(Spoiler Alert: Contains mild spoilers for Fallout 76)
Over the last month or two, as more and more press and fans have gotten hands-on time with Fallout 76, a quiet murmur has arisen online about the game’s lack of human NPC characters. Nothing so loud as the tidal wave of outrage that recently erupted at the announcement of a mobile Diablo title, more a civil expression of dissatisfaction at the story elements (or lack thereof) contained in Fallout 76’s questlines and world.
Due to the multiplayer nature of Fallout 76, Bethesda made the decision to make every human you encounter in-game another player. This leaves other standard Fallout elements (robots, computers, audio logs, notes and journals) to pick up the slack story-wise.
For some players (like me), who have traditionally lightly scanned through computer logs and notes for the high points without carefully reading them, this lack of human characters has been cause for concern that the game world would feel lonely and empty. Without settlements, farms, and traveling brahmin vendors, exploring Fallout 76 would feel like wandering a barren wasteland.
However, after some time with the game, it is apparent to me that the empty loneliness depicted in Fallout 76 is perfect for this game. In fact, it offers a daring and original look at the Fallout universe, shining a light on an era that has been glossed over in previous games.
Fallout 76 has been in beta on and off over the last week or so. I have managed to put about ten hours into the game, taking my time and poking my nose into the stories that exist outside of the main quest line. As opposed to worrying about leveling up or following the game’s prescribed quest line, I’ve set out on my own into the waste. I’ve been looking for and engaging in the quest lines that exist off the beaten track. I’ve been diving into basements and exploring structures for no reason other than to see what is there. I’ve been trying to figure out what makes Fallout 76 tick.
Over my limited time with the game, I have found that it is best to think of Fallout 76 as a side game that takes place in the Fallout universe, something akin to Fallout Tactics. The quicker that you get the notion that this is a mainline Fallout title out of your head, the happier you will be.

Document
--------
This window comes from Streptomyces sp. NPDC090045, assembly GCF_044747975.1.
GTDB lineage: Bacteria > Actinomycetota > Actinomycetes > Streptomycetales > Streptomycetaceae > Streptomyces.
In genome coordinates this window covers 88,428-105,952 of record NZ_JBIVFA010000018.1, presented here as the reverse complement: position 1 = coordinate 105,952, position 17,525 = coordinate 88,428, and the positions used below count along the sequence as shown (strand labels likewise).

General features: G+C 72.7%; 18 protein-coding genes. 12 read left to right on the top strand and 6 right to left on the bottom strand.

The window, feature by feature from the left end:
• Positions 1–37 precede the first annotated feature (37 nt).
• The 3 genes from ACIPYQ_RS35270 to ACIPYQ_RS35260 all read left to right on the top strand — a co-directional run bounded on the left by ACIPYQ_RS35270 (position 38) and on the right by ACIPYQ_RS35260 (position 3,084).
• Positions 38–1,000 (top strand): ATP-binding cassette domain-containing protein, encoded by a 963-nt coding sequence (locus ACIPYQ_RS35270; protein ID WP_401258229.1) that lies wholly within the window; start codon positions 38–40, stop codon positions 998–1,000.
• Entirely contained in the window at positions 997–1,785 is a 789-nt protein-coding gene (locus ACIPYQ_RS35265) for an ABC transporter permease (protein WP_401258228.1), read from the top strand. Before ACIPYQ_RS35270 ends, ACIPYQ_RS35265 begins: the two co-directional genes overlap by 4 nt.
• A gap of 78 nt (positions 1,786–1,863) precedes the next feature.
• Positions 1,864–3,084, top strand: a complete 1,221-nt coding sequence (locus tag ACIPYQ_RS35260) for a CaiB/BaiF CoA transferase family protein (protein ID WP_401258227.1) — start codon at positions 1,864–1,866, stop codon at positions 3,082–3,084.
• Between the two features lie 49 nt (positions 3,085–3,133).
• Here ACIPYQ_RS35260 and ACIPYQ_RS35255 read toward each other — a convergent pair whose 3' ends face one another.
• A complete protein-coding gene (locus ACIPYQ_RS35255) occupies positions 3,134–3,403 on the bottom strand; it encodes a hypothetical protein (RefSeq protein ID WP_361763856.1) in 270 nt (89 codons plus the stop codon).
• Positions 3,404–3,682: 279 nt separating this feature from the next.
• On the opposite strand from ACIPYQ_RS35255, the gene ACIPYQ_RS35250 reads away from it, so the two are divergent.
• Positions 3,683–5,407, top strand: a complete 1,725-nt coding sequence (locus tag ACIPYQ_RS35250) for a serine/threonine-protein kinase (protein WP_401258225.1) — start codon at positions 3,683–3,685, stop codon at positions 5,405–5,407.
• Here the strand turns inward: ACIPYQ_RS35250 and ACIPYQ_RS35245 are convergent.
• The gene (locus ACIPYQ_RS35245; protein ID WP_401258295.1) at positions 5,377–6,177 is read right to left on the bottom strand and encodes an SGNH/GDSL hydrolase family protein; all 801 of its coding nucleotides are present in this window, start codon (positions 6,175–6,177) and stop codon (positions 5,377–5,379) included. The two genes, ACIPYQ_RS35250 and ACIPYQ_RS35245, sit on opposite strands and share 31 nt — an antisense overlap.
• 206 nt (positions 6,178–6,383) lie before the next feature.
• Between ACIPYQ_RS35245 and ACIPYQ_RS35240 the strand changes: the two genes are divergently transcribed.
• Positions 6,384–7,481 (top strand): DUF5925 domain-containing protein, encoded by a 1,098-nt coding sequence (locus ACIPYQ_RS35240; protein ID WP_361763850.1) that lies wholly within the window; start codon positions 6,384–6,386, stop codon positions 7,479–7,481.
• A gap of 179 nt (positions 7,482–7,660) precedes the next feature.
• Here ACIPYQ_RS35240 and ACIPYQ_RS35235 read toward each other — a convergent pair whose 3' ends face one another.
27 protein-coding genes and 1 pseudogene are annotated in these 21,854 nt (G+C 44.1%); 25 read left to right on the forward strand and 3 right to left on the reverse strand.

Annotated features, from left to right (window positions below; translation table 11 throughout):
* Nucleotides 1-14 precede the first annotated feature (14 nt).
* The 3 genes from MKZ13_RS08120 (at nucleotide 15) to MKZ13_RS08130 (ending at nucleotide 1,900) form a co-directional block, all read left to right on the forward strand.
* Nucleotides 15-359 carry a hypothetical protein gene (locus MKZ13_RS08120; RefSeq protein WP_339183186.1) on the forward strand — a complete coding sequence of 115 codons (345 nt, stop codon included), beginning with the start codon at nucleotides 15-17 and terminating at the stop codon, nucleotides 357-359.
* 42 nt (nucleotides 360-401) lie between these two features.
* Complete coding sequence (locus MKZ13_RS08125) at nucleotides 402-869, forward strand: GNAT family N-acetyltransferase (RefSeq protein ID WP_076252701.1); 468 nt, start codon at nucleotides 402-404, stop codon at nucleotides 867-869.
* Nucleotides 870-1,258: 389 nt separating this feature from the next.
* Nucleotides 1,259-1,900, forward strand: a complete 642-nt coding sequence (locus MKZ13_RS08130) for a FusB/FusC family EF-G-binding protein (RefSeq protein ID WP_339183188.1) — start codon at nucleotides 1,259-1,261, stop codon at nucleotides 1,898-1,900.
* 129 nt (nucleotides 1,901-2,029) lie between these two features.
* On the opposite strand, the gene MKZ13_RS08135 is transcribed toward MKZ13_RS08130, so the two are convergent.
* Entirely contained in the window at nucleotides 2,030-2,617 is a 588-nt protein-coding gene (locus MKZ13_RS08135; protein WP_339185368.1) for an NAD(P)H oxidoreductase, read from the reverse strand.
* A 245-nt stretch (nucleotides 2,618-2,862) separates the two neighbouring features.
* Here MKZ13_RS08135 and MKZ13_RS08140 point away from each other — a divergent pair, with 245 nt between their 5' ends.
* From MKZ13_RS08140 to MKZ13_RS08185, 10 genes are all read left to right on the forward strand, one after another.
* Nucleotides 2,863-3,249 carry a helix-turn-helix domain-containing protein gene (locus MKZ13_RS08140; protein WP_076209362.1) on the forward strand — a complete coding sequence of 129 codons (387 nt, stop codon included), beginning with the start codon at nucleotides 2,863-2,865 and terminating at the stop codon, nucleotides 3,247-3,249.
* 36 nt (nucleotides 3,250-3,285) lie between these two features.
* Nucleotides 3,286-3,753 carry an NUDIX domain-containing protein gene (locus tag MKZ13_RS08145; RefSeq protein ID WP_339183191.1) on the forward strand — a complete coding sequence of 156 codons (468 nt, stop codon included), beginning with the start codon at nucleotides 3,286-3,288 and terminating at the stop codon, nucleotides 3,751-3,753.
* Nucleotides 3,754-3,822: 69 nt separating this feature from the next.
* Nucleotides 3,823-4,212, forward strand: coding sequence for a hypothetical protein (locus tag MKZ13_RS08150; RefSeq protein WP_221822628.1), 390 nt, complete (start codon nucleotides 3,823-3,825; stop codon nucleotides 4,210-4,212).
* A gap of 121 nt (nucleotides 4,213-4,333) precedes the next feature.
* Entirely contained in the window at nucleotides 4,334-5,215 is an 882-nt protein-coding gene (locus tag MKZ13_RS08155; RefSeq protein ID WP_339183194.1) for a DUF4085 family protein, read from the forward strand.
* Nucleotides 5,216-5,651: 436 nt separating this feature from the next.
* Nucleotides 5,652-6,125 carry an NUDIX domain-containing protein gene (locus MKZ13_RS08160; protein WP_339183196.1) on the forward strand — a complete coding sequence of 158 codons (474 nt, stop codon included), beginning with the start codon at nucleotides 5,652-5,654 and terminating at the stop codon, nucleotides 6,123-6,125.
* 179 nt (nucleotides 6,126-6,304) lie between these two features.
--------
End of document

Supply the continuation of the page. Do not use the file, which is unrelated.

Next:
There is so much that differentiates Fallout 76 from the numbered Fallout titles that it is difficult to know where to start. For me, a player that is terrible at shooting in videogames, the change to the VATs system is the most critical and noticeable difference. The focus on building and camps, which I’ve happily ignored in the past, is another area that is taking some time to get used to. But the lack of human NPCs? I honestly don’t know if I would have even thought about it or cared if the internet hadn’t been buzzing about the topic.
The lack of humans in Fallout 76 is hard-baked into the game’s mythology. Once you dig into the quests and storylines, a horrifying truth about the Fallout universe becomes apparent. And that truth makes Fallout 76 perhaps the darkest entry in the Fallout franchise.
Fallout 76 is set in the wastes of West Virginia. When I first heard about the setting, I wondered about why Bethesda would choose such a location. In the past, Fallout games have been set in heavily populated areas, rich in historic and architectural touchpoints for players to recognize and engage with. No offense to West Virginia (I’ve spent a lot of time there, it’s a beautiful state), but even in the U.S. not a lot of people have much context for the state’s landmarks or landscape. Why set an entire Fallout game in the rural areas of a state that is known for mountains, parkland, and forests?
After engaging with the story, the reasons for this choice become clear. In the mythology of Fallout 76, the bombs spared this area of West Virginia. Many of the structures of WV are in remarkably good shape, considering the fact that they have weathered a nuclear war and 25 years of neglect. And while much of the population was still flash-fried in an instant by the indirect blow that the area endured, there is plenty of evidence that a lot of people survived the initial blast.